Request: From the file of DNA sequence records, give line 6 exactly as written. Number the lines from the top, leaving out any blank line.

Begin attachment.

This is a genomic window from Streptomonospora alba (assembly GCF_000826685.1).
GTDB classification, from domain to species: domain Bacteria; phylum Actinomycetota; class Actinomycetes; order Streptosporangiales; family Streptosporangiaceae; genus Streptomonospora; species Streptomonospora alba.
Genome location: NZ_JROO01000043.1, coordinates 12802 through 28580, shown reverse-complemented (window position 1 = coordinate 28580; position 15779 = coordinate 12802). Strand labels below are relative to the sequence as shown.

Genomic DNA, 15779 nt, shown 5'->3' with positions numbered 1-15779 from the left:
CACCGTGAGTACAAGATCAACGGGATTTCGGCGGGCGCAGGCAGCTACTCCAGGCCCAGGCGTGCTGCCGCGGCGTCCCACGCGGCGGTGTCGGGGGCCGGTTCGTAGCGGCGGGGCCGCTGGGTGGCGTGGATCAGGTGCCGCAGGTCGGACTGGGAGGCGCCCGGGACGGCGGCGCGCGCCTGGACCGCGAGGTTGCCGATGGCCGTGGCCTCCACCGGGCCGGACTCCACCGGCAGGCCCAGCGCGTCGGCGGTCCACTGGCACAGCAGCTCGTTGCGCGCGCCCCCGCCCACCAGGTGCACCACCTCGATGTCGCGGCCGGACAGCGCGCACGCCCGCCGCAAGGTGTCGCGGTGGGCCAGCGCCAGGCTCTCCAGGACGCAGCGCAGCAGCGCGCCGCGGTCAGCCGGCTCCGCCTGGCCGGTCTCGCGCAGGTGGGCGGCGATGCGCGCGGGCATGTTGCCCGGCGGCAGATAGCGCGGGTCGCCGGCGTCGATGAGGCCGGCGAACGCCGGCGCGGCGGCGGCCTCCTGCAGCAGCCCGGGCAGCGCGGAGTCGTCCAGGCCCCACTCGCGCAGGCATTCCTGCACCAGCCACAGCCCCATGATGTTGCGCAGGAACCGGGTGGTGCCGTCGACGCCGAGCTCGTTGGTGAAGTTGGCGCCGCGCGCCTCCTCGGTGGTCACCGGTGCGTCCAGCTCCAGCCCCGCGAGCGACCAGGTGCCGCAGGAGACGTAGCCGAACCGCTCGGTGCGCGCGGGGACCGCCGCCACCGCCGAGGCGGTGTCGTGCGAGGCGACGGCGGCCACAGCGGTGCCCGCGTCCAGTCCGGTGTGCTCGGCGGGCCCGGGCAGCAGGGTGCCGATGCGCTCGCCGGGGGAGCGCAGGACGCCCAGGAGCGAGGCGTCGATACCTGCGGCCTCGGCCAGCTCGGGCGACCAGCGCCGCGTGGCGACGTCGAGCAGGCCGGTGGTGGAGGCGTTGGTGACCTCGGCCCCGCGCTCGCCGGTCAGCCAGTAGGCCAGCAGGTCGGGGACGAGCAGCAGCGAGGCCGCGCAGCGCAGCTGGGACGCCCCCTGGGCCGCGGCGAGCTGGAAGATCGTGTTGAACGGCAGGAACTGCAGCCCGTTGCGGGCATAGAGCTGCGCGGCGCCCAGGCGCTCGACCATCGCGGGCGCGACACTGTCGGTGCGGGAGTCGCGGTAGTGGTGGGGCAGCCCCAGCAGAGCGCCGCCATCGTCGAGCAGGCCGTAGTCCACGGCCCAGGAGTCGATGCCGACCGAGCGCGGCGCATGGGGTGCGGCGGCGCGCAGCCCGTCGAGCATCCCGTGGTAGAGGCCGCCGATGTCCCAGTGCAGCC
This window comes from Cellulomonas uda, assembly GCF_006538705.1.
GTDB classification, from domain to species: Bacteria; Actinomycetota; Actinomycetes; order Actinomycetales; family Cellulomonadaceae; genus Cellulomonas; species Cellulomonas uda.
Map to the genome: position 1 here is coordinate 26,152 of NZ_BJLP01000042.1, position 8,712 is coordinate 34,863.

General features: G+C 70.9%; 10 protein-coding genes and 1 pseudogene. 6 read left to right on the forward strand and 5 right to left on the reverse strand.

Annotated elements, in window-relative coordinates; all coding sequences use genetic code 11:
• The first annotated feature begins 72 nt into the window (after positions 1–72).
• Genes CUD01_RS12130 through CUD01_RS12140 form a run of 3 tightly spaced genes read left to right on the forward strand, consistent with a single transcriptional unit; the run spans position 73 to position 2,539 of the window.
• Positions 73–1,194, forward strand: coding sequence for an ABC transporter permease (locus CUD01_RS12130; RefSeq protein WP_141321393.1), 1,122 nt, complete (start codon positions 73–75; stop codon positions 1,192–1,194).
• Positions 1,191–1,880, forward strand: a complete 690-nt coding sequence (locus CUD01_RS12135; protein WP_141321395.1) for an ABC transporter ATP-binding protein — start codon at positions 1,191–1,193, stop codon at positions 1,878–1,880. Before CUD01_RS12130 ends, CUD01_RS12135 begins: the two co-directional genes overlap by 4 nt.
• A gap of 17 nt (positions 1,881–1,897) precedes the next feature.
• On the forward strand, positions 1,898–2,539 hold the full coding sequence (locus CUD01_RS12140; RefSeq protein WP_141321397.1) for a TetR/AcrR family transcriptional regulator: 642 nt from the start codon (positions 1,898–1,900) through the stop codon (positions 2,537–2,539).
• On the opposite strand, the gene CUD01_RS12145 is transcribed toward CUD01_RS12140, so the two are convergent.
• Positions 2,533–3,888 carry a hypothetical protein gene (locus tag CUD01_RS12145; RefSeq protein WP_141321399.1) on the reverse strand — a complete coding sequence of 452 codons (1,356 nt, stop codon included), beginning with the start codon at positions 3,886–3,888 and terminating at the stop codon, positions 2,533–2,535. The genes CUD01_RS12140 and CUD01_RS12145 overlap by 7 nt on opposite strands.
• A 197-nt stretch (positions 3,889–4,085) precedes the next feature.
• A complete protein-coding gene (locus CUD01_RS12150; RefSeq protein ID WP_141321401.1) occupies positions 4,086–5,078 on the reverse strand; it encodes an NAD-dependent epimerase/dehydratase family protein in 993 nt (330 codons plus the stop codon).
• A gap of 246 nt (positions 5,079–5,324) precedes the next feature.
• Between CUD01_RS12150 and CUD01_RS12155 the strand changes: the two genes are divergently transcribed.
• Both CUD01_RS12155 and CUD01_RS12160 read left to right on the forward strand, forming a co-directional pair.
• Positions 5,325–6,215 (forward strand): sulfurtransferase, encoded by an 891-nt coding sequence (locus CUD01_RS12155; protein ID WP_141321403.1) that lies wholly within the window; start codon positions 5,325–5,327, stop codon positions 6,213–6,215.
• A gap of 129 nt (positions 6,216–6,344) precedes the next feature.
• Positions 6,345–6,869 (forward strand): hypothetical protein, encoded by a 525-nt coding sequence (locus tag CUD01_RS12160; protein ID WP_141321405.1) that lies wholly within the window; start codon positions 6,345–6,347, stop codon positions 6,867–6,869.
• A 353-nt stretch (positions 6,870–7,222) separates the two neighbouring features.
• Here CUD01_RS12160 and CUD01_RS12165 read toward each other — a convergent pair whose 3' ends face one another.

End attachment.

This window comes from Cellulomonas uda, assembly GCF_006538705.1.